The Feministing Five: Kate Marsh

KM3.jpgKate Marsh, 27, is the Public Liaison Officer for Children by Choice, a pro-choice organization in Queensland, Australia. Children by Choice is a small organization that, in addition to advocating for reproductive rights, also offers pregnancy counseling.
In the last few months, Queensland’s abortion laws have been thrust into the spotlight, thanks in large part to the case of Tegan Leach, a 19-year-old Queensland woman who is being charged for self-inducing a medical abortion using drugs bought overseas. Her boyfriend, who helped her procure the drugs, is also being charged.
The case has brought much-needed attention to the fact that despite the relatively common occurrence of abortion in Australia (in 2002, 25.2% of Australian pregnancies ended in abortion, which is comparable to the US’s 24.5% in 2001), there are in fact very few circumstances under which abortion is legal in Australia. And as Marsh notes, the Leach case has led to a decrease in access as doctors around the country, fearing, criminal prosecution, have ceased to provide some forms of abortion.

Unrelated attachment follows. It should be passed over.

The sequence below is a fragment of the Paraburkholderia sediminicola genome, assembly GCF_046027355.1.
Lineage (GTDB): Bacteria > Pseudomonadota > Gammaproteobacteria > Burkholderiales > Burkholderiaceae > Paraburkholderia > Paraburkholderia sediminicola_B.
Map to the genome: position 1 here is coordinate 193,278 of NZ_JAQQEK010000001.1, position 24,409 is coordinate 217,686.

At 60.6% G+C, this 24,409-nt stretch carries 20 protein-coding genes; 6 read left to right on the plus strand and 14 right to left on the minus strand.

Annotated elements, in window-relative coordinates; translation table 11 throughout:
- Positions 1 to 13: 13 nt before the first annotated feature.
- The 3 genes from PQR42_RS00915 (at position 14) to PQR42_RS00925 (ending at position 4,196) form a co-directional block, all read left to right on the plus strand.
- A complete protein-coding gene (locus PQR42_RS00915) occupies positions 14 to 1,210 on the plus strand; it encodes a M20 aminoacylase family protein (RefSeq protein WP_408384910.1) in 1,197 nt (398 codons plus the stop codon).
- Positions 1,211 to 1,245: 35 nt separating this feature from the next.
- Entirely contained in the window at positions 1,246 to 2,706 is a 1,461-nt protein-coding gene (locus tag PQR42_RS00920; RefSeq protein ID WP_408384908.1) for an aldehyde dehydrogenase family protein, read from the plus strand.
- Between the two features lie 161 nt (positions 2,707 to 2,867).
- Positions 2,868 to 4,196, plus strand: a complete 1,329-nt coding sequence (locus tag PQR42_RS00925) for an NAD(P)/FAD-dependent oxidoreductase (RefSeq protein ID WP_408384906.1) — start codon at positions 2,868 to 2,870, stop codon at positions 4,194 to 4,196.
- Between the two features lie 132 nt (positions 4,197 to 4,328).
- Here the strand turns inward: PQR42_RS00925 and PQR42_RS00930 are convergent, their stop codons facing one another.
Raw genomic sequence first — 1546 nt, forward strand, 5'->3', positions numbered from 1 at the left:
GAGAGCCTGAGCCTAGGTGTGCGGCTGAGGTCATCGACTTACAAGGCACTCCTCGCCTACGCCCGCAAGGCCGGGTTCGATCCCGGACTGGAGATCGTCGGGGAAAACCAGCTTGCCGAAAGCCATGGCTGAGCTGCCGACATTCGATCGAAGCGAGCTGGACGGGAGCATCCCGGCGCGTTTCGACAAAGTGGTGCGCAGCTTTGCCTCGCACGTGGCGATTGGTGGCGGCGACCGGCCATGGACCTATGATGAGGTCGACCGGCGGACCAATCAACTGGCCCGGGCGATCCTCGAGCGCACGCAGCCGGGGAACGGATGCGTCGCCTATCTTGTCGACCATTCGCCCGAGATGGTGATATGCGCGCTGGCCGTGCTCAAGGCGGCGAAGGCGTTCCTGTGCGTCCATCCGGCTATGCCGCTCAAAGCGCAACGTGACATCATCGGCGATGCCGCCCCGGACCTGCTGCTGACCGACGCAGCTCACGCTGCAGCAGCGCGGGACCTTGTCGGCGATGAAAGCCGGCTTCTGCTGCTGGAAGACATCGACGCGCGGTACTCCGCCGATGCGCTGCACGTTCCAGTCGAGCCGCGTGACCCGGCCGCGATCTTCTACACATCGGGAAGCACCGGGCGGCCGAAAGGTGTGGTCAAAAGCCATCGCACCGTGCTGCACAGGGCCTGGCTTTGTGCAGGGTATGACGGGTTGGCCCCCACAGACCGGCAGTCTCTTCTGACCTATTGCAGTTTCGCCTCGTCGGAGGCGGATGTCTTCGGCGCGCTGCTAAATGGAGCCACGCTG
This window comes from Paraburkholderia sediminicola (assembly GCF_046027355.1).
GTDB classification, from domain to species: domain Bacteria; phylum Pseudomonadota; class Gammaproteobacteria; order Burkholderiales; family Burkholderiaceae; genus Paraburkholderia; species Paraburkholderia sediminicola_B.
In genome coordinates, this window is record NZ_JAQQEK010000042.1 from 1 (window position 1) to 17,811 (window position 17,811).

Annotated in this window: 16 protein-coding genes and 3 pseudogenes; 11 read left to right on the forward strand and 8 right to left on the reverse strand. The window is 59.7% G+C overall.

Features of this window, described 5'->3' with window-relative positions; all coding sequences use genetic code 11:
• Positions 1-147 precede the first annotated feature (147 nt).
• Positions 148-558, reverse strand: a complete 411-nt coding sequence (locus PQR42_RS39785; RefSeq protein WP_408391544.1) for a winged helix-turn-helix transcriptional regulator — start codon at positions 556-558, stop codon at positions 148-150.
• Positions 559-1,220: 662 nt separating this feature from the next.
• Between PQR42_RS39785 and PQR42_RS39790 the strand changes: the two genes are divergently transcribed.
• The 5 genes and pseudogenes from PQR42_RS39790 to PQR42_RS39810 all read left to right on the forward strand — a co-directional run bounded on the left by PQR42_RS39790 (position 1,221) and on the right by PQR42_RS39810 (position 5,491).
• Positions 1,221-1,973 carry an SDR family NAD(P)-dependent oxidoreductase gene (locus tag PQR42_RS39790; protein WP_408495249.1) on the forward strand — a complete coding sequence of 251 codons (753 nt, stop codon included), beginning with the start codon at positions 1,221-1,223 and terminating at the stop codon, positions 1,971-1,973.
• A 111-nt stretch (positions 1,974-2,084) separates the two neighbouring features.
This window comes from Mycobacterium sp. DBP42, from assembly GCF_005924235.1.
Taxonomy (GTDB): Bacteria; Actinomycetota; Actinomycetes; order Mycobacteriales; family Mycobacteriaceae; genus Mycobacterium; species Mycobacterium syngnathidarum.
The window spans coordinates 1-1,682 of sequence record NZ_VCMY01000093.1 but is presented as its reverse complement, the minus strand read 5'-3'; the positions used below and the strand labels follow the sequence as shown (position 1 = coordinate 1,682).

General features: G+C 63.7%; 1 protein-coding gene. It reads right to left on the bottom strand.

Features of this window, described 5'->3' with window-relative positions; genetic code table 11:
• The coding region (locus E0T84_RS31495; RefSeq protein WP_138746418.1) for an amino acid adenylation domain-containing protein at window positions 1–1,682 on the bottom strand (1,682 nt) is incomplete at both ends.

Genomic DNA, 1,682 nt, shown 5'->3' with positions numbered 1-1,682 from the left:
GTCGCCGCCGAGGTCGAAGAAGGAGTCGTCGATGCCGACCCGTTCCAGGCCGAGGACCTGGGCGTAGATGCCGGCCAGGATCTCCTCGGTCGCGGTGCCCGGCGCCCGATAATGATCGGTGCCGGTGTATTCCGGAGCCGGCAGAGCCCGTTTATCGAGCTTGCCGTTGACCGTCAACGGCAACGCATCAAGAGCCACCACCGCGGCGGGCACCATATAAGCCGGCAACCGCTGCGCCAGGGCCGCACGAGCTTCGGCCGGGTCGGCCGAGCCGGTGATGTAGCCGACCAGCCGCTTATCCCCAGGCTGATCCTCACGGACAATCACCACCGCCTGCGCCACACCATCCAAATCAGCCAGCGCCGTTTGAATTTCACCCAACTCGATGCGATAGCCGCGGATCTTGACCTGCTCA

As an Australian who has always understood the abortion debate in my homeland to be barely-existent, and Australian women’s rights to be secure, the case has been eye-opening and upsetting. However, it was a pleasure to interview Ms. Marsh, who has been an outspoken advocate for legislative change on these issues. You’ll notice that throughout the interview, I’ve had to engage in a small amount of cultural translation in order to make Marsh understood to Feministing’s mostly American audience. Also, you may also notice that I’ve stubbornly used Australian spelling for this interview – just this one – in Ms. Marsh’s honour.
And now, without further ado, the Feministing Five, with Kate Marsh.

Chloe: What led you to your work in reproductive rights and with Children by Choice?
Kate Marsh: It was completely by accident, in a way. I’ve done a lot of different jobs in my life, and I think life’s too short to be doing something that I don’t like or that doesn’t mean something personally to me. And I just found a job ad online, and did a bit of research on the organization and went, “Oh my god, these guys are amazing,” and went along to the interview and met all these incredible women, and started working here. So in a way, I sort of fell into it, but then again, nobody who knows me was very surprised, because I’ve always been a bit outspoken, and very passionate about politics and issues. So I think a lot of people saw this as a natural place for me to end up.